Running an active fleet of vehicles is no small undertaking. From maintaining their usability to hiring the right drivers, there is a lot to think about and control on a day to day basis.
It is important not to overlook the legal implications of fleet management. Failing to give the topic its due attention can lead to serious consequences both for drivers and the businesses they work for.
In this article, we explore the legal considerations of fleet managements, focusing both on direct legal requirements as well as issues that may lead to penalisation if not properly considered.
In the UK, it will come as no surprise that correctly insuring your vehicles is a legal requirement.
When it comes to insuring your fleet, special consideration should be paid to all eventualities. For example, you may insure your fleet just for those who are in positions that primarily use the vehicles. However, you must ask yourself whether there is any possibility that another individual within the business may drive a vehicle, even if in a brief moment such as moving it from one place to another.
In the case that not all employees are insured to drive all vehicles, each individual’s coverage should be communicated to avoid potential issues.
Keeping your fleet roadworthy is a crucial part of correct fleet management. The UK government consider it so important in fact that they have published guidelines on monitoring and maintaining the condition of your vehicles.
As fleets are usually made up of heavy and potentially dangerous vehicles, as an employer you have a duty of care to your employees and the general public to ensure that your vehicles are safe on the road.
Doing this involves a combination of driver checks on every use and scheduling regular professional inspections and maintenance.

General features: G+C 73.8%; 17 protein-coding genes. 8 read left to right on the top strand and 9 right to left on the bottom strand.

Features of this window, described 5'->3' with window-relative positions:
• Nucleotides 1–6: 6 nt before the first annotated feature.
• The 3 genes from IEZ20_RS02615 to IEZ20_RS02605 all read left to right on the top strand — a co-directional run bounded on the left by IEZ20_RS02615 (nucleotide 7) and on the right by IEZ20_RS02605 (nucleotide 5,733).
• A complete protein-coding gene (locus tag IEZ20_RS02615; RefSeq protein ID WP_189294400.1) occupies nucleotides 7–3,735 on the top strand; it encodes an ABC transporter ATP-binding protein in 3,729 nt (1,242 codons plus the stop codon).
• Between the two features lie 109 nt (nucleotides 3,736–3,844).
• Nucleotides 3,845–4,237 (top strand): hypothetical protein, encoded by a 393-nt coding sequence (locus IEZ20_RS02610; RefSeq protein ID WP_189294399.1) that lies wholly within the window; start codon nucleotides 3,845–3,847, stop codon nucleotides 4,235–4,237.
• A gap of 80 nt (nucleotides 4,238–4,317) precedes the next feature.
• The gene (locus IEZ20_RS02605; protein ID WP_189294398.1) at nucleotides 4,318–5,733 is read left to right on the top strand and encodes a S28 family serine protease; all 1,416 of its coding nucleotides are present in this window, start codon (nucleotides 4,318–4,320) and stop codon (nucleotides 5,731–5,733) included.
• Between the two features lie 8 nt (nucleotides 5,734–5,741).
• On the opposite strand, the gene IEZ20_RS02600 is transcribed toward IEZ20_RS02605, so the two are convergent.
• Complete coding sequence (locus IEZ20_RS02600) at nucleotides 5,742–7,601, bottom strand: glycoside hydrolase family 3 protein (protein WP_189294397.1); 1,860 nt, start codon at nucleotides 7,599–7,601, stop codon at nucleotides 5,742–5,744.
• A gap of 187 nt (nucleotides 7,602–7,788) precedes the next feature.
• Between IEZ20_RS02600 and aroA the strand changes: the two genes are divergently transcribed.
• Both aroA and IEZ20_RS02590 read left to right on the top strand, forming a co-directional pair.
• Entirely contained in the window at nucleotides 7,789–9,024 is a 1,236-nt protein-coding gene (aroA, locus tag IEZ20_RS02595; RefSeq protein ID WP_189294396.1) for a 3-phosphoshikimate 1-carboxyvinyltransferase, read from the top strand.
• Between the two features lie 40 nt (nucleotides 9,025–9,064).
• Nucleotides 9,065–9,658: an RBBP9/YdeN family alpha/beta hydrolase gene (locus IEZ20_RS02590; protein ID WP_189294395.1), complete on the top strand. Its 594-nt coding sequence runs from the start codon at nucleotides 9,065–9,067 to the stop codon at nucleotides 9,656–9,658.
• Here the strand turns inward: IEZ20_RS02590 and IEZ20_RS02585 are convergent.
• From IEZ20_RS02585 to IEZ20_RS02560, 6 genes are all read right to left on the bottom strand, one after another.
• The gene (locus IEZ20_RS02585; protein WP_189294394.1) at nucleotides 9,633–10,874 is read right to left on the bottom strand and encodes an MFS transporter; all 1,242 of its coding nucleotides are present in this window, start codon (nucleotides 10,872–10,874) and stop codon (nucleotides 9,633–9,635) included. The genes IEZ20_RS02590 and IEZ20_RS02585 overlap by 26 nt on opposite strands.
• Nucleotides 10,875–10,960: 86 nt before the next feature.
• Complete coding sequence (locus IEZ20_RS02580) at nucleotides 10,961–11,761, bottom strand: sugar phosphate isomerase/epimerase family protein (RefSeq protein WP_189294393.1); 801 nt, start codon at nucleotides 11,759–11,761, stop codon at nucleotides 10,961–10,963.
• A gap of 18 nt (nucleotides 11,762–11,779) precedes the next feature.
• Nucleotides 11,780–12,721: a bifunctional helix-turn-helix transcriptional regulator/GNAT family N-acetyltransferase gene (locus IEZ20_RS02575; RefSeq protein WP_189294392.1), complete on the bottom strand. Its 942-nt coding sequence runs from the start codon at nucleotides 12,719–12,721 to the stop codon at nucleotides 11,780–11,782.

Speeding is, of course, illegal for all road users.
Although occasionally seen as an inconvenience, speed limits are there to protect road users and the public. Not only can failing to adhere to them be dangerous but being caught doing so can have serious implications for your business such as hefty fines and even losing drivers to bans.
It is the driver’s responsibility to ensure that they are following the guidance on speed at any given time, however, businesses should support their efforts. You may do this by providing them with technology that clearly communicates the speed limit at any given time or even by restricting vehicles to ensure dangerous speeds are never met.
Operating Heavy Equipment
Operating heavy equipment and lifting heavy loads have legal considerations from a health and safety point of view. Although the correct monitoring and maintenance of your fleet will ensure roadworthiness, correctly briefing your employees on best practice will help ensure safety across the board.
Supplying your team with the appropriate tools will help you meet your duty of care. For example, if a heavy load needs to be collected, you may choose to rent a specialist vehicle such as an hook loader hire to safely undertake the task.
As time goes by we are beginning to be drip-fed information on what the UK may look like after Brexit takes full effect. However, there are also many areas which remain undecided. Practically, this means that fleet managers do not yet have a full picture of how Brexit may impact their day to day job.
Keeping up to date with the latest news regarding the UK’s departure from Europe is crucial to ensuring that you are complying to any new legal requirements. Specifically, this is likely to affect the travel in and out of Europe and the associated paperwork and licences required to do so.
As a busy fleet manager, diving into legality might be the last thing on your mind. However, understanding the various areas that need special consideration is crucial in ensuring that you do not run into legal complications further down the road.